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Silicosis -- South Dakota, Wisconsin

In 1982 and 1983, two surveys among workers exposed to crystalline (free) silica were completed by the National Institute for Occupational Safety and Health (NIOSH); both confirmed the presence of silicosis. The first survey was conducted in several plants processing minerals in South Dakota (1); the second, in a foundry in Wisconsin (2).

South Dakota: Diagnoses of silicosis in two former mineral plant workers prompted an environmental and medical survey, which was completed in March 1983. Investigators visited three plants in southwestern South Dakota that purchase feldspar, quartz rocks, and mica chips from independent miners and process them by crushing and milling. The products are used in ceramics, crystal glassware, and asphalt shingles, respectively. Seventy-seven current and former production workers participated in the health survey. Silicosis was diagnosed in five (11%) of 47 current and four (20%) of 20 former employees (with at least 1 year of exposure) when NIOSH-certified radiologists interpreted a posteroanterior chest radiograph as positive, based on the 1971 international standard classification (3).

The Mine Safety and Health Administration (MSHA) provided measurements of respirable crystalline silica dust for these worksites from 1979 to 1982. These showed that seven (26%) of 27 samples exceeded the MSHA standard for exposure to crystalline silica.* Respirable dust contained 6% quartz at the plant processing feldspar, 8% at the plant processing mica, and 38% at the plant processing quartz. No other forms of crystalline silica were detected. In 25 (38%) of 66 measurements taken by NIOSH, respirable dust samples demonstrated levels of crystalline silica that exceeded the MSHA standard. Workers with the greatest exposure included baggers, mill operators, and handlers of bulk products.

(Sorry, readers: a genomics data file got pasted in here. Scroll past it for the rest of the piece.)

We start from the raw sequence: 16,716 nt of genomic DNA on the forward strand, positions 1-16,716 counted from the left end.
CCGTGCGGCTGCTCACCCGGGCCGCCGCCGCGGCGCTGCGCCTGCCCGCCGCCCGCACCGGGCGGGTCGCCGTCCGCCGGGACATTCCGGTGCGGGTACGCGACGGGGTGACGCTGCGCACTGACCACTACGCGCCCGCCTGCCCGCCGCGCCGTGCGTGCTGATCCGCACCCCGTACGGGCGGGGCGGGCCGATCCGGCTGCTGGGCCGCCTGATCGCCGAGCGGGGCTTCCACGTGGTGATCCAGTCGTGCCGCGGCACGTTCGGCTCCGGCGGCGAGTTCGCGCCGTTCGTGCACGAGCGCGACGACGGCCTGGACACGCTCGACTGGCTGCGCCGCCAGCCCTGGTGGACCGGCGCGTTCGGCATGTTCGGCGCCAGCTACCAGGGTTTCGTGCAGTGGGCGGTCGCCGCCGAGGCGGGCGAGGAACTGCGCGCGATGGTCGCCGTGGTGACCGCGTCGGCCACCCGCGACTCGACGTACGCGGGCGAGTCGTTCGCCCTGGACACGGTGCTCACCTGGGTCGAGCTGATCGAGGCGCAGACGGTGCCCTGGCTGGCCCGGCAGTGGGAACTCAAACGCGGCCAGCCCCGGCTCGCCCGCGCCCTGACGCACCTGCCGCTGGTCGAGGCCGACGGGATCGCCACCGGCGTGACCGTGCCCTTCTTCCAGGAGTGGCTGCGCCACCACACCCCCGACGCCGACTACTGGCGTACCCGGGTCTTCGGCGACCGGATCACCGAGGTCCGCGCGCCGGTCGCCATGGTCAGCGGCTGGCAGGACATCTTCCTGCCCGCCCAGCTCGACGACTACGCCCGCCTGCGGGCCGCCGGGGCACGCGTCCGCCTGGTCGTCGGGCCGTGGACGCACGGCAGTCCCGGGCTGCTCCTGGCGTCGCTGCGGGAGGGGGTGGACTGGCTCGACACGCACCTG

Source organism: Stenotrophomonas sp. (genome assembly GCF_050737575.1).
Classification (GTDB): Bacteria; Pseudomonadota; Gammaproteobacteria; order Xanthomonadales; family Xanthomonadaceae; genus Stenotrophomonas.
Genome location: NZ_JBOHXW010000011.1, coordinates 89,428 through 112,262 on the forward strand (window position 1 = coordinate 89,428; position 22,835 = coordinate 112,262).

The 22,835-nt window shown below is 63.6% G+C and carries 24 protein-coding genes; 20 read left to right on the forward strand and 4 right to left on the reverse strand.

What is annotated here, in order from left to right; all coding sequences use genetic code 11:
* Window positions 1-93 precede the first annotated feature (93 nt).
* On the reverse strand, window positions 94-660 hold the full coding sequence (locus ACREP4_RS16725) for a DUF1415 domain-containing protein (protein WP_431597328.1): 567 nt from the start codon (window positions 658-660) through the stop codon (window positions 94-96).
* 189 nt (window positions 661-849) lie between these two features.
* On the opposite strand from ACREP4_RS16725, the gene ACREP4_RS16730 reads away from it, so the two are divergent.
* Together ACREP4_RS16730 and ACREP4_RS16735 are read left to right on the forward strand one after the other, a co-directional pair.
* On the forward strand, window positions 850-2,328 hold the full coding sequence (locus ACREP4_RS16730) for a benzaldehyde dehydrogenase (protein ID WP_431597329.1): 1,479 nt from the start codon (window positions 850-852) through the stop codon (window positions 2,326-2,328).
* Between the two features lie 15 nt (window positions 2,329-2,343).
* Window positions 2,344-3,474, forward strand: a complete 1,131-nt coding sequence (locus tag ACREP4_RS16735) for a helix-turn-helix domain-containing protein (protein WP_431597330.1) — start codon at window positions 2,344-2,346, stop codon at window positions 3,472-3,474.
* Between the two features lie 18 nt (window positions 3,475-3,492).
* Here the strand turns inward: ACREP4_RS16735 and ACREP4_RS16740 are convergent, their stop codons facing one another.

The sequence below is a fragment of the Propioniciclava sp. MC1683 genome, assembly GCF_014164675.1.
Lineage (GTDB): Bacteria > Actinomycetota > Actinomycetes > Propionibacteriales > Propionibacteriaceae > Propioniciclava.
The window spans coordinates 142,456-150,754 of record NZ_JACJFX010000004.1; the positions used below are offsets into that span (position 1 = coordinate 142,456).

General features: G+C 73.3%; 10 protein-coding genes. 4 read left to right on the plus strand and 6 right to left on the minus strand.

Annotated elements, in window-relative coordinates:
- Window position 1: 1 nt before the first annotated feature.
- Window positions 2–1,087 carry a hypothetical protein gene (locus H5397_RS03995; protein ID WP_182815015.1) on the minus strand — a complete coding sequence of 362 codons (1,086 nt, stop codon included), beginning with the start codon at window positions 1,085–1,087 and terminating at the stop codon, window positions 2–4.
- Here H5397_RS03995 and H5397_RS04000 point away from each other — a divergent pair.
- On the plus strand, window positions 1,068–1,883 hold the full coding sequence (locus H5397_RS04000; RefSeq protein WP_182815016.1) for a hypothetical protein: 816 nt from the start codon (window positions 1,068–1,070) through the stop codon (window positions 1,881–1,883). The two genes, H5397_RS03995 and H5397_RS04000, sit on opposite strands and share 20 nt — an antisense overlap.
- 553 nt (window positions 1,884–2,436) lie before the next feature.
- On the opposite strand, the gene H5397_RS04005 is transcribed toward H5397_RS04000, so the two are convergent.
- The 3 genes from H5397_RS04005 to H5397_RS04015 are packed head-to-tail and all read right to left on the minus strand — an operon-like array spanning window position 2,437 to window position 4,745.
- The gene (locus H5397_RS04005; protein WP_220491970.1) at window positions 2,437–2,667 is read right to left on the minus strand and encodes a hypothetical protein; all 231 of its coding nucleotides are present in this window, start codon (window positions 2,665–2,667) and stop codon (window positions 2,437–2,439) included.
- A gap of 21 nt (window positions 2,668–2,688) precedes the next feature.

Three current workers with less than 1 year of exposure to silica dust showed no radiographic evidence of silicosis. Of the nine current and former workers with silicosis and at least 1 year of exposure, six (67%) had simple pneumoconiosis, and three (33%) had progressive massive fibrosis (PMF). Two of the nine workers had been employed only at the plant processing feldspar; three, only at the plant processing quartz; and four, at more than one worksite. Although the mean duration of exposure to silica dust among workers with silicosis was 12 years, four of the nine had less than 5 years of exposure. Results of spirometry varied considerably among the workers with silicosis; since all but one person smoked, however, attribution of pulmonary function abnormalities to silicosis was difficult. The one worker who did not smoke had PMF after 4.5 years of exposure and exhibited a moderately severe restrictive ventilatory impairment (forced vital capacity = 54% of predicted).

Wisconsin: In March 1982, as part of a health hazard evaluation at a foundry producing iron castings, 64 (61%) of 105 current workers and three (10%) of 30 retired workers were examined. Respiratory disease was evaluated by questionnaire, spirometry, and review of chest radiographs taken by the company. Assessment of the work environment included sampling for total and respirable dust and analyzing respirable dust samples by x-ray diffraction for content of crystalline silica.

Chest radiographs were submitted to NIOSH-certified radiologists for classification according to the 1971 international standards (3). Six workers (9%), whose length of employment at the foundry varied from 10 to 36 years, had radiographic evidence of silicosis. Spirometry was normal in all workers, except one with a 40-pack-year history of smoking (number of years smoking times number of packs of cigarettes per day).